In the present case the district court had an opportunity to remove the cloud from the verdict by making the requested inquiry whether the verdict was qualified by the addition of the note on the bottom of the verdict (i. e., the request for "every degree of leniency possible"). At this point the circumstances were highly unusual. It was imperatively necessary that the court then and there determine the jury's intent because the verdict was not in any of the precise forms submitted to it under the court's instructions, and especially because in the subsequent poll of the jury by the court most of the jurors reaffirmed that their verdict of guilty was "based on the note at the bottom" or "as noted at the bottom of the verdict." Despite the court's remarks to the jury on receipt of their verdict, it was apparent that the jurors were standing firmly in their determination that "every degree of leniency possible" should be accorded the accused. One juror — and one would be enough to destroy the unanimity required for a verdict — went so far as to state when polled that his verdict was "Guilty, based on the note at the bottom."4 (Emphasis supplied.) But the district court declined the request. Defense counsel then requested that the court inquire of the jury "whether their separate and several votes would be for conviction if they were advised that they could not make this recommendation, or that this recommendation was not a subject for their consideration," which request was also denied by the court, though he undoubtedly had the power to determine the grounds or principle on which the verdict was based. See 53 Am. Jur. § 1067, p. 739; Bernhardt v. United States, 9 Cir., 1948, 169 F.2d 983, cert. denied 335 U.S. 903, 69 S.Ct. 407, 93 L. Ed. 437 and 335 U.S. 903, 69 S.Ct. 408, 93 L.Ed. 437. The form of the jury's verdict and the subsequent responses of the several jurors to the poll should have raised sufficient doubt in the court's mind to require the requested inquiry of each juror, or another poll of the jury, or a direction that they reconsider their verdict until this serious uncertainty had been removed and the intent of the jury clearly understood. Again the trial judge declined the request of the accused made by his counsel. We hold that the jury's verdict, taken together with the court's comments to the jury on receipt of the verdict and the responses of each juror to the court's poll, showed an obscurity — a lack of definite and precise meaning — and that obscurity having rendered the verdict doubtful and not having been clarified by the trial court as requested by the defendant when there was opportunity to do so was fatal to it. See Williams v. State, 1950, 92 Okl.Cr. 70, 220 P.2d 836; Smith v. State, 1898, 75 Miss. 542, 29 So. 260, at 265, 266. Cf. United States v. Mankowski, E.D.Wis., 1960, 179 F.Supp. 667.
We also believe the trial court should have asked the question on voir dire examination of prospective jurors whether any member of the panel was acquainted with or related to Jack F. Chamblee, an Internal Revenue agent of the Federal Internal Revenue Service. The record shows that Mr. Chamblee was one of the Government's principal witnesses and there are 111 pages of the record devoted to his testimony. The court conducted the voir dire examination of jurors, as it had a right to do, under Fed.R. Crim.P., Rule 24(a), but declined to ask the question about Mr. Chamblee, emphasizing that his omission was intentional and that the question was not overlooked. The defendant had a right to have the question answered to afford him an opportunity to exercise his peremptory challenges intelligently. The question was submitted in writing to the court by defendant in advance of the voir dire examination and the information requested was reasonably necessary to enable the accused to exercise his peremptory challenges. See Bailey v. United States, 5 Cir., 1931, 53 F.2d 982. Though the court has broad discretion in conducting the voir dire examination, the question relating to the witness Chamblee was pertinent to the inquiry and it was error for the court not to ask it of the prospective jurors.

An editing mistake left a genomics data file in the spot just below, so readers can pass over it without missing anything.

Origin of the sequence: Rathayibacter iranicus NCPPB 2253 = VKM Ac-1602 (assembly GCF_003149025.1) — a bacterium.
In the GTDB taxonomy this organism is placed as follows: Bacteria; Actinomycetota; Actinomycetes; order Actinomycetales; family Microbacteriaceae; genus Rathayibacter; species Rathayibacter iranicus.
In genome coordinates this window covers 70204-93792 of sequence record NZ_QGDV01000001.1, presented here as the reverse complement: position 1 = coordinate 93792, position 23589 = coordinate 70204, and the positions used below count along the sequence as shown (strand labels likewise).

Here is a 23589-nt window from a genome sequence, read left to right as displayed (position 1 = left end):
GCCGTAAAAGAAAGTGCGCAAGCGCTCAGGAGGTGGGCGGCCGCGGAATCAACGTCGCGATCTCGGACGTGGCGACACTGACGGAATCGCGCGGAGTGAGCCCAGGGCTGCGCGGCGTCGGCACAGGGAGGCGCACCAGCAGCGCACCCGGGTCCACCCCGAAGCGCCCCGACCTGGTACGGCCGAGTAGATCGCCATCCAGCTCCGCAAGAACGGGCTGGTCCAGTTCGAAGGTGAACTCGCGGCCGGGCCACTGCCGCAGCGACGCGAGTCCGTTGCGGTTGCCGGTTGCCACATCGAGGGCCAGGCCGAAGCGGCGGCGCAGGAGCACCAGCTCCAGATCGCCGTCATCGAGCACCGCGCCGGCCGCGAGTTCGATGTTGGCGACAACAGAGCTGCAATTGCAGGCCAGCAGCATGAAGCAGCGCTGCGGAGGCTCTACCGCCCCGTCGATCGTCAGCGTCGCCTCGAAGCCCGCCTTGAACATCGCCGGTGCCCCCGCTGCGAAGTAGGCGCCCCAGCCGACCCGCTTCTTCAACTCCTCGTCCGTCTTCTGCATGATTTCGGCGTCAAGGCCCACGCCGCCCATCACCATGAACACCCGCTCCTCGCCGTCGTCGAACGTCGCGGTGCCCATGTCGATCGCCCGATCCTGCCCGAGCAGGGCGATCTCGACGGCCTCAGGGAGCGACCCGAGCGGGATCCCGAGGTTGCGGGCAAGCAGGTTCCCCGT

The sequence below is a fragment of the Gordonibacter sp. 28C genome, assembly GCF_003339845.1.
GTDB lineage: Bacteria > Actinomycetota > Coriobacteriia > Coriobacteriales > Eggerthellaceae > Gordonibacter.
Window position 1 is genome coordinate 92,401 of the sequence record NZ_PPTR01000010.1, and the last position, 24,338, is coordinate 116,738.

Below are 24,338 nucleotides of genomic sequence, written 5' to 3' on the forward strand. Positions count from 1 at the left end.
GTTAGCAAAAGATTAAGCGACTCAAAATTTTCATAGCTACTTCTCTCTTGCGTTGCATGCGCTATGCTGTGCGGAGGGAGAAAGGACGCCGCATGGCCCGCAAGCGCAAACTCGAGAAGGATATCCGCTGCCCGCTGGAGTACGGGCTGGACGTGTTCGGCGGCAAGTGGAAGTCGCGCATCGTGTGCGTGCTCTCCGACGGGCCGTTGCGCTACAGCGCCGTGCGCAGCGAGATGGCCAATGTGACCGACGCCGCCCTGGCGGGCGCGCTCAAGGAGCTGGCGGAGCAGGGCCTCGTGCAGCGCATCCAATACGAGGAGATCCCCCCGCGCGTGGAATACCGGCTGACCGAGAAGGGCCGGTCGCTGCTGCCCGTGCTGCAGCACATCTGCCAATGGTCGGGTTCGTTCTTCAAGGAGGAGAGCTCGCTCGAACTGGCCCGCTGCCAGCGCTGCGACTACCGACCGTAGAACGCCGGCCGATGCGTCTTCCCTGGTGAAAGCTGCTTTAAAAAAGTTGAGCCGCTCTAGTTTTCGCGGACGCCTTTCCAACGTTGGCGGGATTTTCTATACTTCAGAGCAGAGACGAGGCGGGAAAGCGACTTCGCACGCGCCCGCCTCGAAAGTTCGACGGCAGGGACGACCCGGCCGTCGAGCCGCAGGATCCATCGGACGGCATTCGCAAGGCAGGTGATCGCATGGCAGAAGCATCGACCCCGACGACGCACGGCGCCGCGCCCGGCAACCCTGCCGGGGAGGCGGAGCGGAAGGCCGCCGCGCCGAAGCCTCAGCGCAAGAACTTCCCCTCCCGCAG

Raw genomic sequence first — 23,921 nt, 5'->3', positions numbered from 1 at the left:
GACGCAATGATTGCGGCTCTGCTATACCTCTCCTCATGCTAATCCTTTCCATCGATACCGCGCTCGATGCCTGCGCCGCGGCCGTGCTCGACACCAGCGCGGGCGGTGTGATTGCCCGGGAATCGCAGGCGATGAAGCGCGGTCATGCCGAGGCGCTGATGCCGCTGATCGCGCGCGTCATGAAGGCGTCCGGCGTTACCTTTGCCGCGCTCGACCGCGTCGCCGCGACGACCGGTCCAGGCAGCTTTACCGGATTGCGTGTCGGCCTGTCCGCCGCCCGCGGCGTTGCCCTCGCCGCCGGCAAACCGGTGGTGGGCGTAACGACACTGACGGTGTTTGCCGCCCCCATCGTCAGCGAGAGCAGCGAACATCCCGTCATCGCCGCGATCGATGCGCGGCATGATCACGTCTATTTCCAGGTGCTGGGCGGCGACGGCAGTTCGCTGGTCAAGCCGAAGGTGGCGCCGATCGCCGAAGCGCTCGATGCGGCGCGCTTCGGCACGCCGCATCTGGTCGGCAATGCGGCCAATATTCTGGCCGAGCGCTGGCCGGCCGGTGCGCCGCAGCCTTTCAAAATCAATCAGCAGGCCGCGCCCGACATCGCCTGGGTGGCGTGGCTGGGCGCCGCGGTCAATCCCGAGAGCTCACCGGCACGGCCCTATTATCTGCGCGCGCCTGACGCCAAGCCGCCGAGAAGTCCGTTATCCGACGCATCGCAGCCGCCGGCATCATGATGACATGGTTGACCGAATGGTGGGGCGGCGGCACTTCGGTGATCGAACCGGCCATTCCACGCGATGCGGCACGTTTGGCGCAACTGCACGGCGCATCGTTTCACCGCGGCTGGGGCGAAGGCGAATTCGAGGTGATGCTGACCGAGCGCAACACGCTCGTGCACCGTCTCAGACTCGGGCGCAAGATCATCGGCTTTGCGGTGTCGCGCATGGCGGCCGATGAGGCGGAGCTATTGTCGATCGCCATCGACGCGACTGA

Reversed and remanded for a new trial.
The poll is set forth in the record as follows:
All right, the lawyer asked for a poll, and they have a right to do so. As your name is called, if you will, you state for me your vote in the case. Ben Hitch; guilty or not guilty?
"JUROR BEN HITCH:
I was reluctant to at the beginning; I voted guilty.
"JUROR CARL ETHRIDGE:
T. S. Kimbrough?
"JUROR T. S. KIMBROUGH:
Guilty, based on the note at the bottom.
N. L. Johnson?
"JUROR N. L. JOHNSON:
Guilty, as noted at the bottom of the verdict.
All right; R. E. Butte?
"JUROR R. E. BUTTE:
Guilty, as noted on the bottom.
"JUROR LEWIS DUNN:
Guilty, as noted on the bottom.
John G. Scherf, Jr.?
"JUROR JOHN G. SCHERF, JR.:
Guilty, as noted on the note at the bottom.
Mrs. Nellie Boulware?
"JUROR MRS. NELLIE BOULWARE:
Guilty, as the note on the bottom.
James A. Delbridge, II?
"JUROR JAMES A. DELBRIDGE, II:
Guilty; guilty, as the note on the bottom.
"JUROR BLAKE LANE:
Guilty, as the note on the bottom.
"JUROR MILTON SHARP:
Guilty, as the note on the bottom.
Is there any whose name I did not call?
"JUROR MISS FLORA CARROLL:
Yes, I am sorry; Flora Carroll?
"JUROR MISS FLORA CARROLL:
Guilty, as noted."
The court had excused the jury which had left the courtroom when the trial judge said, "Is there any other questions [sic] you want me to ask the jury about this verdict? Hold the jury."
The colloquy between court and counsel follows:
If it please the court, we request that the court inquire of the jurors, separately and severally, whether their guilty vote or the guilty vote of any one of them is qualified by the addition of the note on the bottom of the verdict, to which each one of them referred when polled.
I decline to do that. The verdict — the verdict is not ambiguous, it speaks for itself; it says, `We find him guilty on count one, count two, and count three,' and on down there they say, `We request the court to be lenient'; so the court — and there are cases along this line — doesn't have to pay any attention to the request. The only thing that was submitted to the jury was the question of guilt or innocence, and they found that without any qualification. I decline to do that. Anything else?
We request the court to inquire of the jury whether their separate and several votes would be for conviction if they were advised that they could not make this recommendation, or that this recommendation was not a subject for their consideration.
I advised them when I charged them that the punishment was up to the Judge. They were advised to that effect before they found the verdict of guilty. I decline to do that."